|About the Book|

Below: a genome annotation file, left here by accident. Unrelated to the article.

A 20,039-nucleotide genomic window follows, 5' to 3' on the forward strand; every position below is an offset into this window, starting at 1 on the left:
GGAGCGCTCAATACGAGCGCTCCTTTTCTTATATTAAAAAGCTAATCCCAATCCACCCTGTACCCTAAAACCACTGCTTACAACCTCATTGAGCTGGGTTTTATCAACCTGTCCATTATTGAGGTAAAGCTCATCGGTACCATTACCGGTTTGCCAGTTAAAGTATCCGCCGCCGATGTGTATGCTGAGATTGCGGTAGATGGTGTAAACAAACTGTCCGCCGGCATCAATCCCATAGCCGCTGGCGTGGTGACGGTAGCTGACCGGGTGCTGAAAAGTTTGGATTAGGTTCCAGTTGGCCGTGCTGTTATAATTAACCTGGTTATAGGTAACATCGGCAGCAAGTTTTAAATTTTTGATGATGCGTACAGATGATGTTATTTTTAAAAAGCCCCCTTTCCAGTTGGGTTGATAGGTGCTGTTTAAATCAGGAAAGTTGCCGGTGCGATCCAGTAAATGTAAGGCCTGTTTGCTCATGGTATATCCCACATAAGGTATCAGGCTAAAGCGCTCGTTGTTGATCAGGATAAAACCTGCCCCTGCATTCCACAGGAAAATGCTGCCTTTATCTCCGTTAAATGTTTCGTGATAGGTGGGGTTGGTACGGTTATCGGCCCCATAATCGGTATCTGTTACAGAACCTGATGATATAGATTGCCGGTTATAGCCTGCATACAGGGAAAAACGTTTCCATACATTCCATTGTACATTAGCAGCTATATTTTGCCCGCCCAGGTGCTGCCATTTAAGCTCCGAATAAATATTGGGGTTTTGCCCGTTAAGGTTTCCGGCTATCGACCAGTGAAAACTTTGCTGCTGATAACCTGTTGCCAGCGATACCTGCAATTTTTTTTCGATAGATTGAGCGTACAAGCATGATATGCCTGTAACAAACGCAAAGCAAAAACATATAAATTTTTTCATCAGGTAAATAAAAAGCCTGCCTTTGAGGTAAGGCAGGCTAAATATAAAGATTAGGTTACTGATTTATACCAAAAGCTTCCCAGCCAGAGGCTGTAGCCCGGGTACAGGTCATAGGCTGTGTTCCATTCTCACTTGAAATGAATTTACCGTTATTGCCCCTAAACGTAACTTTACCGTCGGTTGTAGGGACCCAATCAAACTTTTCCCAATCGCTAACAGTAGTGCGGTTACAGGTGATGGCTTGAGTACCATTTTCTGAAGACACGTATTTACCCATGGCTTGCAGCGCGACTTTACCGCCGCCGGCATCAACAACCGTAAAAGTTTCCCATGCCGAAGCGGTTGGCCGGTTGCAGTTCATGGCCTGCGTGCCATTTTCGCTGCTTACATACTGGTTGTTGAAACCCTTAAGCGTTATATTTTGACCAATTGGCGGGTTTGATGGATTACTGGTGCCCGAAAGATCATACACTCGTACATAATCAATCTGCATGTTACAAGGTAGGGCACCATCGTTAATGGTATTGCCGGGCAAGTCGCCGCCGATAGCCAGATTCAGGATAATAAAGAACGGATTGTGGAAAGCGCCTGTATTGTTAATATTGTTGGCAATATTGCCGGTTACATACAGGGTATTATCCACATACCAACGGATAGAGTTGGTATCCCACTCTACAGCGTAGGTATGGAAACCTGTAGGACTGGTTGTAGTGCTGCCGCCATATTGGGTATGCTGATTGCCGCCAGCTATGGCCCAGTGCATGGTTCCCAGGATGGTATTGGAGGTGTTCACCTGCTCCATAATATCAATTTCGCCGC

Why did Peter cease eating with the Gentile Christians at Antioch (Gal 2:11-14) after defending his decision to eat with Cornelius before the entire Jerusalem church (Acts 11:1-18)? Beginning with a character study of Peter throughout the Gospels and Acts, Jack Gibson demonstrates that Peter is consistently portrayed as being a faithful disciple whose pre-Pentecost impetuosity is due to a lack of understanding of the message of Jesus and his post-Pentecost boldness is due to his newly-revealed understanding of this message. The historical background to the Antioch incident is considered, with special consideration given to the Jewish response to Roman rule, a response which was characterized by passive resistance through the period of the Roman prefects and Herod Agrippa (AD 6-44) and an increasing acceptance of active resistance by the general populace after Agrippas death. Peters relationship with James and Paul is analyzed, culminating in an evaluation of Peters motivations for ceasing to eat with the Gentiles.